It’s easy to wish evil upon those who have hurt or harmed us. How many times have you heard or uttered the phrase sweet revenge? It seems only natural to give back what we think people deserve, but I would venture to say that most of us know from experience how fruitless and unfulfilling that is.

Through Obadiah, God promised to restore God’s kingdom in Mount Zion – not so that retaliation and vengeance can occur, but so that God’s people will rule justly and fairly. God promised that it would be a safe and holy place. There would be respite for God’s people, and they would rule in a way that brought honor to God.

I imagine that the Israelites looked to the fulfillment of this promise with great longing and hope. It would be an event to celebrate. Pondering this led me to one of my favorite psalms of praise. Psalm 48:11-14 reads:

Let Mount Zion be glad,
Let the towns of Judah rejoice
Because of your judgments.
Walk about Zion, go all around it,
Count its towers,
Consider well its ramparts;
Go through its citadels,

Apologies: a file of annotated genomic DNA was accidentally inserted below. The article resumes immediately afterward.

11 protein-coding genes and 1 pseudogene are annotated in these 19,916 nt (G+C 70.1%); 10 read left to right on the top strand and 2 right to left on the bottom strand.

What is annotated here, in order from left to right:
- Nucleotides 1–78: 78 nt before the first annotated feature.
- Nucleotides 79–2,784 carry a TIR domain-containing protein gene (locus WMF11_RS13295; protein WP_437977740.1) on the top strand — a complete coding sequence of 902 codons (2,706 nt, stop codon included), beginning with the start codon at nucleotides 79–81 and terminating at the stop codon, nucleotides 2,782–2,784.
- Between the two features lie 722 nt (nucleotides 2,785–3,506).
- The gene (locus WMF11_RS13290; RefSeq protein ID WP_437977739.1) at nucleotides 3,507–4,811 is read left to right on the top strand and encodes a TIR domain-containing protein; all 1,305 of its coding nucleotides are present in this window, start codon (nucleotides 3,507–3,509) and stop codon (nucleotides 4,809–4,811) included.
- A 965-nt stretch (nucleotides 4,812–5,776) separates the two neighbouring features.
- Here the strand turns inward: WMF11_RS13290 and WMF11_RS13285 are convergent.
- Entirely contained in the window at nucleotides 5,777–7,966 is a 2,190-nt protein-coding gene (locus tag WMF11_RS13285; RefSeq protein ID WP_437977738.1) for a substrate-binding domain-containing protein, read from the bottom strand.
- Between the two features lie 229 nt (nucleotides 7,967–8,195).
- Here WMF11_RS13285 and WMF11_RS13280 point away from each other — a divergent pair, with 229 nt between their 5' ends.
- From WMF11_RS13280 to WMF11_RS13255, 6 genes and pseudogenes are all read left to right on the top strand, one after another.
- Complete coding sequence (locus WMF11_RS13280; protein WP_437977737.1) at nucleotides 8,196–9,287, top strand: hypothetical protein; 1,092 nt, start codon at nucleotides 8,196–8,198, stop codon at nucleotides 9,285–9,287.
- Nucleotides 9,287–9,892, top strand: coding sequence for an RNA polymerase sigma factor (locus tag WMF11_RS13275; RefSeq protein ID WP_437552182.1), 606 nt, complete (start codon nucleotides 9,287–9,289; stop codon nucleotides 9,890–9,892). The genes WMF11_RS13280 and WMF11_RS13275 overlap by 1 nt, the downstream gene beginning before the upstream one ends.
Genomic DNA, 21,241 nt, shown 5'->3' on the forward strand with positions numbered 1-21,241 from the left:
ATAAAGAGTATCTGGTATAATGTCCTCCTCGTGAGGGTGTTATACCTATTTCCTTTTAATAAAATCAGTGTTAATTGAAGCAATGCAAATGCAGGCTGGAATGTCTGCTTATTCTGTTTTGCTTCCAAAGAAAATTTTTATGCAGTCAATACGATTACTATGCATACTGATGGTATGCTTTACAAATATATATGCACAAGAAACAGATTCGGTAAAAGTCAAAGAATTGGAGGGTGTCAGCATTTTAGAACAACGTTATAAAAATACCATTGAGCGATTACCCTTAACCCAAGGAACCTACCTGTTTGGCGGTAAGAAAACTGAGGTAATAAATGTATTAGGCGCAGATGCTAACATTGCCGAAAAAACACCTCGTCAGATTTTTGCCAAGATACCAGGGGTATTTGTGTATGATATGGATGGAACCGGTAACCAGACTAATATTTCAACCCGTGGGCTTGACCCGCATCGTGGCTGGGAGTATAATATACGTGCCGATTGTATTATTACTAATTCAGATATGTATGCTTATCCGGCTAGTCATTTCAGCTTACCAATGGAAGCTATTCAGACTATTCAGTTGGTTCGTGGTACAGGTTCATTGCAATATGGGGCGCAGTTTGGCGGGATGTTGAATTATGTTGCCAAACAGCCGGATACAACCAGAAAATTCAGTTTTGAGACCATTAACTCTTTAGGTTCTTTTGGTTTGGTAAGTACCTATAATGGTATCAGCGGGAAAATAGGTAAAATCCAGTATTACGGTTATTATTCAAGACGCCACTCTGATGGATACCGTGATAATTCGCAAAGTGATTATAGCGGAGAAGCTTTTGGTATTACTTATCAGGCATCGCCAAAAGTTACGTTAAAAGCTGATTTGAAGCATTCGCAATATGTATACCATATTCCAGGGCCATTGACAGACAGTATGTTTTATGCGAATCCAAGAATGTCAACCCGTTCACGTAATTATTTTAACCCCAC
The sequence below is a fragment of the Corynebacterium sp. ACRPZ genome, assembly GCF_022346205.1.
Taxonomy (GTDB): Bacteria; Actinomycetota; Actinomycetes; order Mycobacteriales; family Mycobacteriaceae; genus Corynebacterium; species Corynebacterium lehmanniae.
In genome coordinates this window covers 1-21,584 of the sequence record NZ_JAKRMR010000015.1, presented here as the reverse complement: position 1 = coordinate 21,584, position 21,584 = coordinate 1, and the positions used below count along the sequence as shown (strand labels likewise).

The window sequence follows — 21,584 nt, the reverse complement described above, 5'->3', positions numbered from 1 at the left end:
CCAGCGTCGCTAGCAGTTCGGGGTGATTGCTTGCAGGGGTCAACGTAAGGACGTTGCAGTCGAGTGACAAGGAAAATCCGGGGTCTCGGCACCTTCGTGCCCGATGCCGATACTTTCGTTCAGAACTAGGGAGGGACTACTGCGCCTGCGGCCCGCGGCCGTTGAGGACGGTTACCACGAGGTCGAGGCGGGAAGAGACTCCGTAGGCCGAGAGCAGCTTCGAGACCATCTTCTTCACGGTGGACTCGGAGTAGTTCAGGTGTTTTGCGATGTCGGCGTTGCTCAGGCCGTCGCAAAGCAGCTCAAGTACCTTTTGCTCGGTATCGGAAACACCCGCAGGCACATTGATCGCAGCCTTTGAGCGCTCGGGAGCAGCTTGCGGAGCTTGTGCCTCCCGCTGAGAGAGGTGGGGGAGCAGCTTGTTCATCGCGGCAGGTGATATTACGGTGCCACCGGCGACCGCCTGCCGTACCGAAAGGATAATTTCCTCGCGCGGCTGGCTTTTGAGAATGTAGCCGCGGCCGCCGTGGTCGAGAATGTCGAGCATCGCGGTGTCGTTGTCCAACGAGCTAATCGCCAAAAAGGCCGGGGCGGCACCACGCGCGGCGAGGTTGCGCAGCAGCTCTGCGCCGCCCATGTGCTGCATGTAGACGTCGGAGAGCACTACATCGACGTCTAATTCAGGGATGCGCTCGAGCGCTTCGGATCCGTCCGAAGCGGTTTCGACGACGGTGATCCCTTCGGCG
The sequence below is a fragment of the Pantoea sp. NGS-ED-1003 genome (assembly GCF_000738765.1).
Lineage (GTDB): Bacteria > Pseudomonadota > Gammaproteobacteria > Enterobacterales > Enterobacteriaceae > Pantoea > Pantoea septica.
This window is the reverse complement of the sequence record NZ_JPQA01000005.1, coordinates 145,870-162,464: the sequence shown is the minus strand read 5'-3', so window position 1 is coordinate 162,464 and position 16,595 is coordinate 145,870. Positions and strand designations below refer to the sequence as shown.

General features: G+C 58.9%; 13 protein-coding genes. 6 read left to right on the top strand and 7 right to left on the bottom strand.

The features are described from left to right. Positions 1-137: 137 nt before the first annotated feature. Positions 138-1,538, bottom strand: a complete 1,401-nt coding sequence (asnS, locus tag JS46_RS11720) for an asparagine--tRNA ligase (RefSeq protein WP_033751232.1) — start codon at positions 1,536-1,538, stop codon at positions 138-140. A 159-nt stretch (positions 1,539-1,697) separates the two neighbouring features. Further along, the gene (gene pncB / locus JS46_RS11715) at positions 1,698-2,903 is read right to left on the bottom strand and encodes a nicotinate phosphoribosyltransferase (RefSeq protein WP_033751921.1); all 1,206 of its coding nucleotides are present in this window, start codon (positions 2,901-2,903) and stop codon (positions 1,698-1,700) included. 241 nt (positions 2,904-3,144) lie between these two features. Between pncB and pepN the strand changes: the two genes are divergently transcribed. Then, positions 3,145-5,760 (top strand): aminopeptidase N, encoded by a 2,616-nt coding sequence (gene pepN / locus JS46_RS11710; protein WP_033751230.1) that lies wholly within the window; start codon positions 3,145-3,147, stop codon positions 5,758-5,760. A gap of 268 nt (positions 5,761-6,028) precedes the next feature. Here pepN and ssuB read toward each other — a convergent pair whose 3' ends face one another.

That you may tell the next generation
That this is God,
Our God forever and ever.
He will be our guide forever.

The King James Version translates the first part of verse 11, “Let Mount Zion rejoice.” I love that phrase, and that was my inspiration for the piece I am planning to play for the offertory on Sunday. It begins with a dramatic introduction that pictures the beginning of Psalm 48: “Great is the Lord!” It is followed by a song of celebration and praise that works itself nearly into a frenzy. I pray that you will rejoice with me as we remember that the promise given to the Israelites holds true for us: God will be our guide forever and ever! Let Mount Zion rejoice!

  • Shelton

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